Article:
salvo of dynamic trap set flourishes introduces "Tudo De Bom," the
Brazilian-influenced number that opens Lift, the debut of the Scott
Amendola Trio, reinforcing the fact that this drummer-led
session has no intention of forgoing percussive invention in
favor of austere compositional strategies.
A stalwart sideman to such notable West Coast improvisers
Goldberg and Charlie
Hunter, Amendola's proficiency behind a drum kit has
long been in demand, with composing a growing component in
his oeuvre. His diverse background as an accompanist inspires
an eclectic variety of tunes, while his fondness for in-the-pocket
rhythms lends the date a cohesive sensibility, avoiding the
dilettantish affectations of musical tourism.
Amendola is joined by longstanding bassist John Shifflet
and Chicago-based guitarist Jeff
Parker, both members of Amendola's quintet, which also
includes guitarist Nels Cline and violinist Jenny
Scheinman. Though privy to a surfeit of solo space himself,
Shifflett's unwavering support provides Amendola and Parker
with a great deal of improvisational freedom throughout these
skeletal tunes—more so than many younger drummers'
recent efforts, which often value compositional complexity
over stimulating drum technique.
Expounding on a variety of genres,
the trio's exploratory excursions range from the exotic "Blues For Istanbul" and
the funky "Lima Bean," to the reverb-laced rockabilly of "The
Knife" and the bucolic Americana of the title track. Underpinned
by Shifflet's hypnotic bass ostinato, the dub-inflected "Cascade" draws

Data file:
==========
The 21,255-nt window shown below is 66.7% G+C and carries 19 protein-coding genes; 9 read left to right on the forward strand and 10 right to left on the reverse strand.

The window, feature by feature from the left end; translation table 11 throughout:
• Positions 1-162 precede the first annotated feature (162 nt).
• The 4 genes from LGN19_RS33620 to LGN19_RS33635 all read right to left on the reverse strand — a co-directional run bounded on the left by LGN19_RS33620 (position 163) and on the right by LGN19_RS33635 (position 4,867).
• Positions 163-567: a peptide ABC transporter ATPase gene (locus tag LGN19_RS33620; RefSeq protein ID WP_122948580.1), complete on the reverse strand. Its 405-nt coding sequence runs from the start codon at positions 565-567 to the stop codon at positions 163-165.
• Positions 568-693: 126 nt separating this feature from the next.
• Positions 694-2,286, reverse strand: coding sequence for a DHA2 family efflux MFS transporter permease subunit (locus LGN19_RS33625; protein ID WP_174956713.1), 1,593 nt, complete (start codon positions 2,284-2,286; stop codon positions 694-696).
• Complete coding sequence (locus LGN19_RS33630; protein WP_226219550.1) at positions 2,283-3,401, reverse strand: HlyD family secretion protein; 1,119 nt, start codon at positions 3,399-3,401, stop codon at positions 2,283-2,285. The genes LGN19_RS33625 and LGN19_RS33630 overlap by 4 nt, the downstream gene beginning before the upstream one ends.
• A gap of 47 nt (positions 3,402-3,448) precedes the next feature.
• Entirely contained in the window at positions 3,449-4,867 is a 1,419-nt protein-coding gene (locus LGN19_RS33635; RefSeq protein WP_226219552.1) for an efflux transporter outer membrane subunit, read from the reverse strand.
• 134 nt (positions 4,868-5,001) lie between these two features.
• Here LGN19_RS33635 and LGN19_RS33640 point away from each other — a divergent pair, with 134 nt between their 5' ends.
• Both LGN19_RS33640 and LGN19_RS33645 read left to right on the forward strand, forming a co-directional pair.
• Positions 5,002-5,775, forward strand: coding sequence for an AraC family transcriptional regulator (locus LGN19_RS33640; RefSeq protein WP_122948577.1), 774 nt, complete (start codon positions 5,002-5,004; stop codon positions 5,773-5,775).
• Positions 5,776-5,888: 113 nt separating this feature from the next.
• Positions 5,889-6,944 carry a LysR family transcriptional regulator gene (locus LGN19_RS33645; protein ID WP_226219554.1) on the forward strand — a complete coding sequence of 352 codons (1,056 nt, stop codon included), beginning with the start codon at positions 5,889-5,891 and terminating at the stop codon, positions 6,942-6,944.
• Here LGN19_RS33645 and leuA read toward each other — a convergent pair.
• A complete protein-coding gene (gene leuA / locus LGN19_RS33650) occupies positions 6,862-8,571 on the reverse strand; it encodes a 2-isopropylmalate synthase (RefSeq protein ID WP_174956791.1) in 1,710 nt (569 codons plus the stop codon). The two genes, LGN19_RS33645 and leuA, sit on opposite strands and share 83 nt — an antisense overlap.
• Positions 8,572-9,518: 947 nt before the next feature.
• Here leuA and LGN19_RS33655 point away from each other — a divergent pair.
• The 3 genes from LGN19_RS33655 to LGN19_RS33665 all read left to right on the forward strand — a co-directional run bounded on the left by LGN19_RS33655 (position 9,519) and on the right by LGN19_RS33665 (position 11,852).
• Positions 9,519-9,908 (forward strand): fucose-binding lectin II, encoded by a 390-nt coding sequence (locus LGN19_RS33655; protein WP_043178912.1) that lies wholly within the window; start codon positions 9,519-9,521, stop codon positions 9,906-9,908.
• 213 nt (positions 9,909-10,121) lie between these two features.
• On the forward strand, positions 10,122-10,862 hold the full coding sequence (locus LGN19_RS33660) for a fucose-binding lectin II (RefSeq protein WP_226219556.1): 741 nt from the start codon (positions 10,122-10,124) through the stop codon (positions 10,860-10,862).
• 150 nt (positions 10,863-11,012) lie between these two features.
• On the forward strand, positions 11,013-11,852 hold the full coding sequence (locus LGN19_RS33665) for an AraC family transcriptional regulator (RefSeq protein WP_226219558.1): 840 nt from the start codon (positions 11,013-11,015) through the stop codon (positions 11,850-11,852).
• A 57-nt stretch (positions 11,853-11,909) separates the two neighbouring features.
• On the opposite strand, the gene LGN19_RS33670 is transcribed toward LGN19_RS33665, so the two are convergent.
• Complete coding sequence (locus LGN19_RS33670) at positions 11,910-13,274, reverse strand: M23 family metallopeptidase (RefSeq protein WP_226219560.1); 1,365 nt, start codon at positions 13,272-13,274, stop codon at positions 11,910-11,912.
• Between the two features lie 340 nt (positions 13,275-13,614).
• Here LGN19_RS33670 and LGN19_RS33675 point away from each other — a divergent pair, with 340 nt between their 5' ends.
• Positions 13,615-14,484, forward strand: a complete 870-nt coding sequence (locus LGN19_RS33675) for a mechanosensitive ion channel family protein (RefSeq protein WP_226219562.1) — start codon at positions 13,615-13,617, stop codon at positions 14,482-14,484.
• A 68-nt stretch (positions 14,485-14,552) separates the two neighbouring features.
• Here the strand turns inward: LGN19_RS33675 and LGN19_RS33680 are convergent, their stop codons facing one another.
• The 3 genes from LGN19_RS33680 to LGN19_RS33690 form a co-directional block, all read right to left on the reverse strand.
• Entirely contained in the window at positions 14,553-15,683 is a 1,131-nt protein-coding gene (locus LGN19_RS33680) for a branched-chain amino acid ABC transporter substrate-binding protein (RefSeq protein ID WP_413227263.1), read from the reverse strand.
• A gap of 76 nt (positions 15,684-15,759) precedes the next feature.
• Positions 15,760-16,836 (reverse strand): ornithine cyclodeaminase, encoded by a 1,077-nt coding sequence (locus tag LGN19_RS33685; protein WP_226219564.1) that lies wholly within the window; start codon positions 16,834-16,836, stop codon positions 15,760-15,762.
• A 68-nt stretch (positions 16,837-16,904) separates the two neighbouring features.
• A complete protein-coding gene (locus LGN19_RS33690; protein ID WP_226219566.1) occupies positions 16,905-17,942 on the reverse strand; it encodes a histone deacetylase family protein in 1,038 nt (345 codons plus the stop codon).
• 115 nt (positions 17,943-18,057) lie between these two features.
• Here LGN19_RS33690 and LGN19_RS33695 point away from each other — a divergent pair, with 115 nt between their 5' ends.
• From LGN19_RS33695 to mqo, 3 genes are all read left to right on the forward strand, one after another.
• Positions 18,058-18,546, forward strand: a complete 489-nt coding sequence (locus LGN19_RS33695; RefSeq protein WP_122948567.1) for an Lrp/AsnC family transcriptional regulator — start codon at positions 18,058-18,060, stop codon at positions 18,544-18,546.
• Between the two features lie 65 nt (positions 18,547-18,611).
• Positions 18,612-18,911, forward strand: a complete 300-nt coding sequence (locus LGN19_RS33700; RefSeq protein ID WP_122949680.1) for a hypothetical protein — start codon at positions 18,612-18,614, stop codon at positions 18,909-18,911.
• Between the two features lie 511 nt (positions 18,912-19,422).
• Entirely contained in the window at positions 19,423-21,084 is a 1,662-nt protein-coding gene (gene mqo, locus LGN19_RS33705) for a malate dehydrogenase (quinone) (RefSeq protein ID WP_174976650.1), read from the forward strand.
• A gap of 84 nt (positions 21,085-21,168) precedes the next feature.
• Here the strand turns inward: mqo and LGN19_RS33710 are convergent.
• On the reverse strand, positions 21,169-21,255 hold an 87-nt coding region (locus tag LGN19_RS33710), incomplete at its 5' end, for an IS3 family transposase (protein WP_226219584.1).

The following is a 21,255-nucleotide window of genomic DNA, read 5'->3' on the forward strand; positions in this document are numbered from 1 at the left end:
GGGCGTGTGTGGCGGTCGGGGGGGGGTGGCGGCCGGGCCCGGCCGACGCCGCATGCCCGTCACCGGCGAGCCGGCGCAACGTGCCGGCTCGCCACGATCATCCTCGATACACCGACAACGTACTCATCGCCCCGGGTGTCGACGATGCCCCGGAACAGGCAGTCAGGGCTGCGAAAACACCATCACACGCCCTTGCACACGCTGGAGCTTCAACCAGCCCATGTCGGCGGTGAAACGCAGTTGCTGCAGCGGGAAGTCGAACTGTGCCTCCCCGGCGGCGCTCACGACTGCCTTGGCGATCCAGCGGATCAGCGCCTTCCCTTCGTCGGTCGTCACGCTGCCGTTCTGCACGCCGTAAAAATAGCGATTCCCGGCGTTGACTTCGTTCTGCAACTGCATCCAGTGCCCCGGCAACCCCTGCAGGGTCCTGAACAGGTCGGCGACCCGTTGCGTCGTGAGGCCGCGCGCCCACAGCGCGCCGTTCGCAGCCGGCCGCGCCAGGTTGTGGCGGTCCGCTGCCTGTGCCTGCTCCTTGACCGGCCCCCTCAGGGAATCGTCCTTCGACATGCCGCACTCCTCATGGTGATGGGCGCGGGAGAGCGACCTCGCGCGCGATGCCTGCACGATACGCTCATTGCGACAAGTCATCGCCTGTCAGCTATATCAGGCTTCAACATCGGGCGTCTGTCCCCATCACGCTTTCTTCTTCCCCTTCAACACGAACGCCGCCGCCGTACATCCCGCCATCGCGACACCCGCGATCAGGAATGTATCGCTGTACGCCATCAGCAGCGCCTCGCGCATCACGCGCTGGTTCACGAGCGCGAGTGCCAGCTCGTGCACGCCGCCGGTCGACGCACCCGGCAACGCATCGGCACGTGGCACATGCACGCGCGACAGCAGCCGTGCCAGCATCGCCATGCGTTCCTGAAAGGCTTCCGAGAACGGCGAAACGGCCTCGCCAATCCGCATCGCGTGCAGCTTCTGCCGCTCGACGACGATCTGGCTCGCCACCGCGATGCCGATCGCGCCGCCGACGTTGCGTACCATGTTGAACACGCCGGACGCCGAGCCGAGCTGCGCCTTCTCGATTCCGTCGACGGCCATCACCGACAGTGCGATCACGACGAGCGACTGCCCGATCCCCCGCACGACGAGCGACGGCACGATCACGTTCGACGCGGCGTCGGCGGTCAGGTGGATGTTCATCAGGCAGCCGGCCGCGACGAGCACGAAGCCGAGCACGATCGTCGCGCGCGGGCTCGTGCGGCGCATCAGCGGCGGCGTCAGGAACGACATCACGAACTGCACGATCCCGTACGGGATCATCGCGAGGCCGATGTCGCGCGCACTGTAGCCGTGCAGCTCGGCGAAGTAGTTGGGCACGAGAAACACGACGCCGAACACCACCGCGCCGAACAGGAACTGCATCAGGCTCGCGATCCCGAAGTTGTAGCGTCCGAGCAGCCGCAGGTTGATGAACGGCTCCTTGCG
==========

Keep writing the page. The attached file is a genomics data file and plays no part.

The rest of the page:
a sonic parallel to Parker's flagship band, Tortoise,
with Amendola's otherworldly electronics augmenting the guitarist's
atmospheric blend of chorus, reverb and subtle overdrive.
The metallic abstraction "Death By Flower" features the
session's most assertive playing, highlighted by Amendola's
thunderous palpitations and Parker's staggered volleys of
coruscating distortion and processed noise—a unique
experimental approach with few equals in the avant-garde.
Conversely, the dulcet lyricism of the title track and "Lullaby
For Sascha" offer dynamic contrast in the form of serenely
delicate tone poems.
Eschewing convoluted charts in favor of streamlined theme
and variation-based structures, Amendola's expansive drum
technique infuses the trio's elastic interpretations of these
unadorned sketches with a wide range of dynamics. His pneumatic
downbeats and intricate fills convey the same level of nuanced
detail and depth as his understated snare accents and colorful
Melodically accessible and rhythmically engaging, the empathetic
interplay of these three longstanding collaborators mirrors
the thematic conceit behind the Victor Zubeldia painting
that adorns the album's cover, earning Lift its